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Aid workers killed, casting shadow over US pier project

Aid workers killed, casting shadow over US pier project

Chef Jose Andrés' World Central Kitchen has suspended operations after bringing tons of food to the Gaza coast

Analysis | QiOSK

UPDATE 4/3 6:45 a.m. EST: White House National Security Spokesman John Kirby, when asked by reporters how Monday's killing of aid workers delivering food from the maritime corridor might affect the U.S. military's own planned aid surge, said troop safety was paramount to the mission.

“We’re well aware that Gaza is a war zone, and frankly that is what makes it so challenging to get humanitarian aid to people in need there,” Kirby said Tuesday.

“Protection of our troops … will be first and foremost on the president’s mind, as well as our military leaders, to make sure that they can build that pier, assemble it and operate it in a safe way.”

UPDATE 4/2 8:50 a.m. EST: Israel defense sources are now confirming their responsibility for three consecutive air strikes that left seven Word Central Kitchen aid workers dead on Monday night.

Several aid workers from an internationally recognized private aid organization that would no doubt be a key player in Washington’s maritime humanitarian aid project were blown away and killed by Israeli forces yesterday after bringing food to warehouses on the Gazan coast.

According to reports based in part on video footage, seven individuals working for World Central Kitchen, all wearing protective gear with the organization's logo displayed, were killed by an airstrike while “leaving the Deir al-Balah warehouse, where the team had unloaded more than 100 tons of humanitarian food aid brought to Gaza on the maritime route,” according to Erin Gore, CEO of the charity, which was founded by celebrity Chef Jose Andrés and is responsible for delivering millions of meals to Gazans since the war began.

Gore said the charity had coordinated its movements with the Israel Defense Forces (IDF). The Israeli military expressed “sincere sorrow” for the deaths but did not take direct responsibility. It says it has launched an investigation at the “highest levels” into the matter.

The charity, which in the last several weeks has delivered hundreds of tons of food in two shipments and offloaded it onto a makeshift jetty it helped to build on the Gazan beach, is suspending its operations in the country. Andrés, whose charity has delivered meals to conflict and disaster zones all over the world, said it was not the first time its workers had been attacked in Gaza.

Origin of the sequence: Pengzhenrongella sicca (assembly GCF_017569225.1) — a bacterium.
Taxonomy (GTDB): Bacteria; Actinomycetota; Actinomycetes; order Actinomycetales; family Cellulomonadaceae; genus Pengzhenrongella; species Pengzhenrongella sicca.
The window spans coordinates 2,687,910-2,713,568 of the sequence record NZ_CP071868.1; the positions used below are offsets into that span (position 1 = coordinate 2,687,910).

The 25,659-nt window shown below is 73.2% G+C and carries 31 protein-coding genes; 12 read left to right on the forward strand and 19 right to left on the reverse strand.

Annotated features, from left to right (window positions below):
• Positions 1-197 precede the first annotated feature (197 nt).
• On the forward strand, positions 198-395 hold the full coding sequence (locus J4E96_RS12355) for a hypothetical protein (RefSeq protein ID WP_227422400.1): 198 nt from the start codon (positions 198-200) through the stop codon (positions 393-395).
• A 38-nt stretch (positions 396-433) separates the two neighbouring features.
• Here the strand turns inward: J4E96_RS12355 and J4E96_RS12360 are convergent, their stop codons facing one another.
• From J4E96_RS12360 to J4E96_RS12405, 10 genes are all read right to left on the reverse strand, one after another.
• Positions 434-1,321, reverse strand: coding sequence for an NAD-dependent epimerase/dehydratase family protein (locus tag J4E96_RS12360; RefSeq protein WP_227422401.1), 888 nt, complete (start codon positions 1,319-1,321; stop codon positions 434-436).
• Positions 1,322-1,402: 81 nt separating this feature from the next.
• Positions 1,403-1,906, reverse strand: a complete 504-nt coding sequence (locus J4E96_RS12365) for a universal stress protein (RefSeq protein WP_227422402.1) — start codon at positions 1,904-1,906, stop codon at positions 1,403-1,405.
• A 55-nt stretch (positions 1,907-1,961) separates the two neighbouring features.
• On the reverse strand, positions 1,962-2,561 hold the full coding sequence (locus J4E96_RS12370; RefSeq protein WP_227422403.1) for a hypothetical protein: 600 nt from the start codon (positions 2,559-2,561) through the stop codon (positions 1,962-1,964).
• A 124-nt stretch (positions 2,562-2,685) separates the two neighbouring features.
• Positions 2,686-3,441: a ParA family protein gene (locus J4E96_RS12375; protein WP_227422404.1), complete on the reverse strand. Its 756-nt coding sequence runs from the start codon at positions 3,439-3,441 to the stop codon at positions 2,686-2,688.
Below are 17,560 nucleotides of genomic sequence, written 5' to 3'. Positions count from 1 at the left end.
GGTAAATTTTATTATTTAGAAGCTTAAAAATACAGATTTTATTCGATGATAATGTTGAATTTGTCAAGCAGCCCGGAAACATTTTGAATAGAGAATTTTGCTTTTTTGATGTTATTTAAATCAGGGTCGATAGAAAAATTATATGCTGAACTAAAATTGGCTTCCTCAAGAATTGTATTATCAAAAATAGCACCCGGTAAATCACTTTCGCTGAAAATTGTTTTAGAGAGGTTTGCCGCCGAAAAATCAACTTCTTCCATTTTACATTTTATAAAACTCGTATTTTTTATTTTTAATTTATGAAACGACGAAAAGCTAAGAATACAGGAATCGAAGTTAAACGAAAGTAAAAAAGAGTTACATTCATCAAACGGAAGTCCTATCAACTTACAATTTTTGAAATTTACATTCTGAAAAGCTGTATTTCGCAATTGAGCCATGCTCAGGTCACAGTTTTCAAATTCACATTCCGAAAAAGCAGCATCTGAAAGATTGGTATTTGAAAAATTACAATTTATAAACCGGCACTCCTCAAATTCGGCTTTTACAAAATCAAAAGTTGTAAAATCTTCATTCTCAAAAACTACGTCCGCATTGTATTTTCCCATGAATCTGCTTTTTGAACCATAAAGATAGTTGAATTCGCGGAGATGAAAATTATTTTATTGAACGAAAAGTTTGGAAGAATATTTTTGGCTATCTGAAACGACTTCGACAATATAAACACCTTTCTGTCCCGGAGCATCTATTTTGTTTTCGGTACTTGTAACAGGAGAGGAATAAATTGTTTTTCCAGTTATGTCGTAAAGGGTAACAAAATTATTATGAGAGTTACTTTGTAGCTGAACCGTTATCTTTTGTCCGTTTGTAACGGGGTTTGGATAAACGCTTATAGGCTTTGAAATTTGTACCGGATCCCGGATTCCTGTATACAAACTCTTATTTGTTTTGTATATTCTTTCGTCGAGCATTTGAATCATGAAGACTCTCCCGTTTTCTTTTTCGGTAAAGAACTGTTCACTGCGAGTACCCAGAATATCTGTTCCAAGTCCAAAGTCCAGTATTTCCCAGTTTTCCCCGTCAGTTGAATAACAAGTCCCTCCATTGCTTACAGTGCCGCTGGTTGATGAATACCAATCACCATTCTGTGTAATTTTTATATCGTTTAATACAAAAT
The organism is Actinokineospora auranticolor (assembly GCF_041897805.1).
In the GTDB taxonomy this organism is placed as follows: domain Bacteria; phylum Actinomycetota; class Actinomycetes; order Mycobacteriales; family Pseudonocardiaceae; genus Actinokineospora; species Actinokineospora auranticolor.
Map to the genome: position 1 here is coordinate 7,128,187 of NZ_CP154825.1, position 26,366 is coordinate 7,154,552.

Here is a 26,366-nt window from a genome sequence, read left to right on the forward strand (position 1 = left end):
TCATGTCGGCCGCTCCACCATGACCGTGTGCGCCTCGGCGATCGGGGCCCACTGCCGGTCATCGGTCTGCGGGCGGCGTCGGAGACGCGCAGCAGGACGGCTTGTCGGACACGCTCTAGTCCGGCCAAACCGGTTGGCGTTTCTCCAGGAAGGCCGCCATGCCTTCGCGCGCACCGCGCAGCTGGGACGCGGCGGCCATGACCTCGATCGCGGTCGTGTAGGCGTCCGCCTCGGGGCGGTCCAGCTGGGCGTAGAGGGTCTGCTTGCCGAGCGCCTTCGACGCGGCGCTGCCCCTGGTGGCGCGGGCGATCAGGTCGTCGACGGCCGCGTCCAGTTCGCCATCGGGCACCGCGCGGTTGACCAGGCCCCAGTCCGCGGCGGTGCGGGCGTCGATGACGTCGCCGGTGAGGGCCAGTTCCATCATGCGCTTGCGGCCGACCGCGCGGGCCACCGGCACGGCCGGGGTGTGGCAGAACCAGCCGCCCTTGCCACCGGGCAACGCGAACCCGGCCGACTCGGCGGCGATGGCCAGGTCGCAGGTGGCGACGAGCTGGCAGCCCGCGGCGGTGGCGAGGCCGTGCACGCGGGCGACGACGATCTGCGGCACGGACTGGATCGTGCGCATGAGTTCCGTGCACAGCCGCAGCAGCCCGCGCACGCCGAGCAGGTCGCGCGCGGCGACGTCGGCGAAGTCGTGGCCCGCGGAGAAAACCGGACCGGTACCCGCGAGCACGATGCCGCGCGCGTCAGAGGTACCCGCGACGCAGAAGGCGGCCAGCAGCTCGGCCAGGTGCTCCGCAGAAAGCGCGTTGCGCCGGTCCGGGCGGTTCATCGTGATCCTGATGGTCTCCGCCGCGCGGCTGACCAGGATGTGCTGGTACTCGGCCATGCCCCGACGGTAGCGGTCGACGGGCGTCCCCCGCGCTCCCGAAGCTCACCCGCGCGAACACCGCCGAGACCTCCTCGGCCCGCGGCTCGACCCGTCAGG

So what does this bode for the U.S. troops who will be building a causeway just off the beach in order to bring aid — much of it supplied by major aid organizations like World Kitchen — into Gaza in the near future? The project is supposed to be finished in mid-May, though the ships haven’t yet arrived in the region to start building the infrastructure for it. The details of who will be providing the security for the operation (since President Biden has insisted no troops will be on the ground) are sketchy, and lawmakers and even former military officers are expressing concern. Unconfirmed reports suggest the IDF will be securing the area, others say private contractors will be filling gaps.

After what happened yesterday, should it make anyone feel better that the Israelis may be overseeing an operation in which American personnel are building/manning a causeway and directing aid shipments in what is essentially a combat zone?

Jerry Hendrix, a retired naval officer and senior fellow at the Sagamore Institute, told the Washington Post this week that the causeway will be “highly vulnerable,” calling the plan “stupid.”

“There’s so much downside risk on this for what I think is relatively small upside in terms of potential to relieve the supply shortage and food shortage in the area,” Hendrix said.

Gen. Charles Q. Brown Jr., chairman of the Joint Chiefs of Staff and Biden’s top military adviser, when asked about the security of the project last week said that personnel safety is “at the top of the list anytime we put our forces any place in harm’s way.”

Viewing the bloody passports of its workers, World Kitchen officials likely felt the same way about its personnel.

"I am heartbroken and grieving for their families and friends and our whole WCK family," Andrés later wrote in a social media post. "These are people … angels … I served alongside in Ukraine, Gaza, Turkey, Morocco, Bahamas, Indonesia. They are not faceless … they are not nameless."

A Palestinian inspects near a vehicle where employees from the World Central Kitchen (WCK), including foreigners, were killed in an Israeli airstrike, according to the NGO as the Israeli military said it was conducting a thorough review at the highest levels to understand the circumstances of this "tragic" incident, amid the ongoing conflict between Israel and Hamas, in Deir Al-Balah, in the central Gaza, Strip April 2, 2024. REUTERS/Ahmed Zakot

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